A Closer Look at the Costs of Building a New Home
If you’re in the market for a new home, you may be wondering about the factors that contribute to the total cost of the home. The National Association of Home Builders recently published a Cost of Construction Survey, which details the various costs of building a typical new single-family home. Many of the results show that costs have remained consistent in recent years.
According to the 2015 survey, the biggest single component of a home’s price is construction costs, which accounts for 62 percent of the cost. The cost of the finished lot is the second largest factor at 18.2 percent.
Survey respondents broke down construction costs into eight major construction stages:
- Interior finishes: 30 percent
- Framing: 18 percent
- Exterior finishes: 15 percent
- Major system rough-ins: 13 percent
- Foundations: 11.6 percent
- Final steps: 6.8 percent
- Site work: 5.6 percent
- Other costs: 0.5 percent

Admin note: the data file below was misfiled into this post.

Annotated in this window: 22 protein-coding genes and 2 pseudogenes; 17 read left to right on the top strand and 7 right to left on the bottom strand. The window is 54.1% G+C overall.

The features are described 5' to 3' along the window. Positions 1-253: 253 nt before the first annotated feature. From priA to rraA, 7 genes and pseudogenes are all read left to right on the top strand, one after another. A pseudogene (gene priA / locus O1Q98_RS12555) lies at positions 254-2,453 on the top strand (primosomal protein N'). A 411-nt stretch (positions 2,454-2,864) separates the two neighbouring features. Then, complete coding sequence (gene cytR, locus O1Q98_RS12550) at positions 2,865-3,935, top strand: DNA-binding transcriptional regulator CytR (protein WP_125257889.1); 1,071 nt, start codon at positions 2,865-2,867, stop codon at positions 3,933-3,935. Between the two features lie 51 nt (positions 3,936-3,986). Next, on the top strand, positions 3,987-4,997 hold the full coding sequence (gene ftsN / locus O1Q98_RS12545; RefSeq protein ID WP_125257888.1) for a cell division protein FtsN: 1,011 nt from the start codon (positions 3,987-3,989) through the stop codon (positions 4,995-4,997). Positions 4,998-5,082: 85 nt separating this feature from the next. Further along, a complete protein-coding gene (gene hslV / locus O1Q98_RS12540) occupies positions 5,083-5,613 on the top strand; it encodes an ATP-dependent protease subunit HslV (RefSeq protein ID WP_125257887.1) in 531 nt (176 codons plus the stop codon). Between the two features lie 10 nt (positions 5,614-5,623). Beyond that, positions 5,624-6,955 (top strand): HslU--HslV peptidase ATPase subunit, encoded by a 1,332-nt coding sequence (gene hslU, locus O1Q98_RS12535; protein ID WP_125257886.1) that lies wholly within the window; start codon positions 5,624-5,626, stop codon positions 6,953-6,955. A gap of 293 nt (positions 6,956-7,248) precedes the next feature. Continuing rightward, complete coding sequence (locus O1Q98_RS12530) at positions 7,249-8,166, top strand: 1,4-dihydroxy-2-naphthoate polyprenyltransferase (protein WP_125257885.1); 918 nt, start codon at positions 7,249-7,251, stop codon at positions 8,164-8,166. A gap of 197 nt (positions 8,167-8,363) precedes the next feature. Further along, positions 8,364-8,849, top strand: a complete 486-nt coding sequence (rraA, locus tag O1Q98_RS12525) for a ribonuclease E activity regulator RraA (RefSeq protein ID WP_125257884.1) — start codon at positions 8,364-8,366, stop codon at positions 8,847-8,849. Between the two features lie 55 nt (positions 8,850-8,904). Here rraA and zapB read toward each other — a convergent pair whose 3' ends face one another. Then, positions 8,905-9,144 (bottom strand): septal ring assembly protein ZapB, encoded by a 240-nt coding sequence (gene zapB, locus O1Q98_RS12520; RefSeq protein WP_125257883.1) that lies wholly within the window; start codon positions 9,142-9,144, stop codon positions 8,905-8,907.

The survey reaffirms the steady progress of our economy since the Great Recession, as home values have gradually risen. And, in each year since 2009, the size of single-family homes has grown as well. The average home in 2015 had 2,802 square feet of finished space, compared to 2,402 in 2009.
The size of the lot has increased significantly, too, jumping to 20,129 square feet (nearly half an acre) in 2015, from 14,359 square feet just two years ago.
Though building practices and the cost of labor, land and materials can vary widely across the country, these national averages provide an encouraging snapshot of the building industry and our nation’s housing recovery. The upward trend of home buyer confidence and home price appreciation is inspiring more and more consumers to build the home of their dreams.